In 1988 - maybe - I woke up in a friend's house. More embarrassingly, I actually woke up in her mother's bed. The night had been so wild that during the party, I remember that another friend had drunk from a little flask, which contained some strange muddy alcoholic beverage, the flask we realized almost immediately, had kept our friend's grand-grandfather's ashes. When Elisa Ramírez, my friend's mother, showed up in that dizzy morning, she said, while looking at me from top and waking me up: "Why is there a punk sleeping in my bed?"
In fact I wasn't a punk: I wore baggy clothes as wide as Zoot Suiters, with factory worker's steel toe boots. And besides sporting an extremely long tuft, I danced to Ska, Cumbias and the local band 'Three Souls in my Mind's' great Chavo de Onda. I spoke like any of Parménides García Saldaña's characters would speak, and lived in a catholic community of left wing activists, marching and demonstrating for the property of the land, against corruption and authoritarianism. Anyways, in many of my friends', relatives' and unknown people's eyes, I was a punk. So suddenly I started calling myself that, and by doing so, I was in a way, negating - or even destroying - what a Punk really was or should have been, stricto-sensu.
In 1965, a band based in Lima, Perú, called 'Los Saicos', released their single Demolición. The song, with its anti-authoritarian stance, rebellious lyrics and Anarchist demands, almost pre- dates and announces what would become Punk as a musical style. Even though Demolición never mentions the word punk itself (and the term would have not necessarily existed at the time anyway) - a possible translation in Spanish would have been Rufián or Vándalo.
We often hear about 'cultural belatedness', 'acculturation', 'appropriation' or 'consumption' of trends or movements in art and society, mostly when cultural production follows or even influences fashions and behaviors. But even more striking are these similar - yet radically autonomous - gestures which are, at least formally, executed in advance of any previous or simultaneous nomenclatures and taxonomies. Even though one can observe many evidences of so-called 'proto-conceptual' art in South-America, Asia and Africa, the discourse is always dominated by the cultural 'centers' of the North/West, where 'styles' - just to use an archaic term - are formulated and named.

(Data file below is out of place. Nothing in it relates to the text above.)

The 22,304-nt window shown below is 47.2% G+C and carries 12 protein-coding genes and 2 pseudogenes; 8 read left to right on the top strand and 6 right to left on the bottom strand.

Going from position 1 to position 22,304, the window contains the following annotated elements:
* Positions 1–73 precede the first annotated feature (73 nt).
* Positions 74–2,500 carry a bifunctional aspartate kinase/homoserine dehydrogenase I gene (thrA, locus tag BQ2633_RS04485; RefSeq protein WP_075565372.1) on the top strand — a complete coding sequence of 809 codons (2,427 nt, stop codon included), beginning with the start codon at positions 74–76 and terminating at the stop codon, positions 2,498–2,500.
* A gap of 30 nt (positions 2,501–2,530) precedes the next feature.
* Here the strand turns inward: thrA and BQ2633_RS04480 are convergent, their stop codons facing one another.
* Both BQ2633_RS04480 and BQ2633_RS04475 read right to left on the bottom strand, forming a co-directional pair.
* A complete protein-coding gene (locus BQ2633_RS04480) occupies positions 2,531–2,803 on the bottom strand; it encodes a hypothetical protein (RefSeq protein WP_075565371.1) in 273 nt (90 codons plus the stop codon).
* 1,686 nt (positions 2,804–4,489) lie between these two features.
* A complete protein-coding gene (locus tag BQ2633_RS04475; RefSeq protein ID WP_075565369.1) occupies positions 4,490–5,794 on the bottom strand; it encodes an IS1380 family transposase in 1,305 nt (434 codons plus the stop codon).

What does Punk represent for you, even if you have never thought or behaved that way yourself? What could be more Punk than destroying the idea of Punk itself and the accepted behaviors and codes of Punk? How to destroy destruction? Is destroying your own education, prejudices, identity - let's call it un-learning, or de-learning - something you can stand for as
a pedagogical methodology? Can you share this in a way that means, maybe, you have to contemplate your own destruction as an individual?
In early April 2014, and with some help from a group of my artist friends and colleagues, I will try to activate, question, and open-up our personal and communal perception of Punk. Our ideas will be produced - and therefore destroyed - in a collective, two-part Autodestrucción exhibition at Thomas Dane Gallery.
Abraham Cruzvillegas, February 2014
Born 1968, Abraham Cruzvillegas lives and works in Mexico City and Paris. Recent solo exhibitions include: Abraham Cruzvillegas: The Autoconstrucción Suites, Haus der Kunst, Munich, 2014; Abraham Cruzvillegas: The Autoconstrucción Suites, Walker Art Center, Minneapolis,2013; Autodestrucción 2, Museo Experimental el Eco, Mexico City, 2013; Autodestrucción 3: Avant et après le voyage de AA a la terre rouge, Galerie Chantal Crousel, Paris, 2013; Abraham Cruzvillegas, Kurimanzutto, Mexico City, 2012; Abraham Cruzvillegas: Autodestrucción 1, Regen Projects, Los Angeles, 2012; and Autoconstrucción: Antonio Castro, Abraham Cruzvillegas & Antonio Fernández Ros, Tate Modern, London, 2012.
Abraham Cruzvillegas will be in conversation with Jochen Volz at the ICA, London, 28 March, 1pm.
An opening reception will take place on 1 April from 6-8pm at 3 & 11 Duke Street, St. James's.
For exhibitions and sales enquiries please contact François Chantala - Francois@thomasdane.com. For press inquiries please contact - Elli@thomasdane.com.
Exhibition dates: 2 April - 24 May, 2014.
Gallery Hours: Tuesday to Friday 10am-6pm, Saturday 12pm-6pm. Admission Free.
Tel: +44 (0) 20 79252505. Nearest Tube: Green Park or Piccadilly Circus.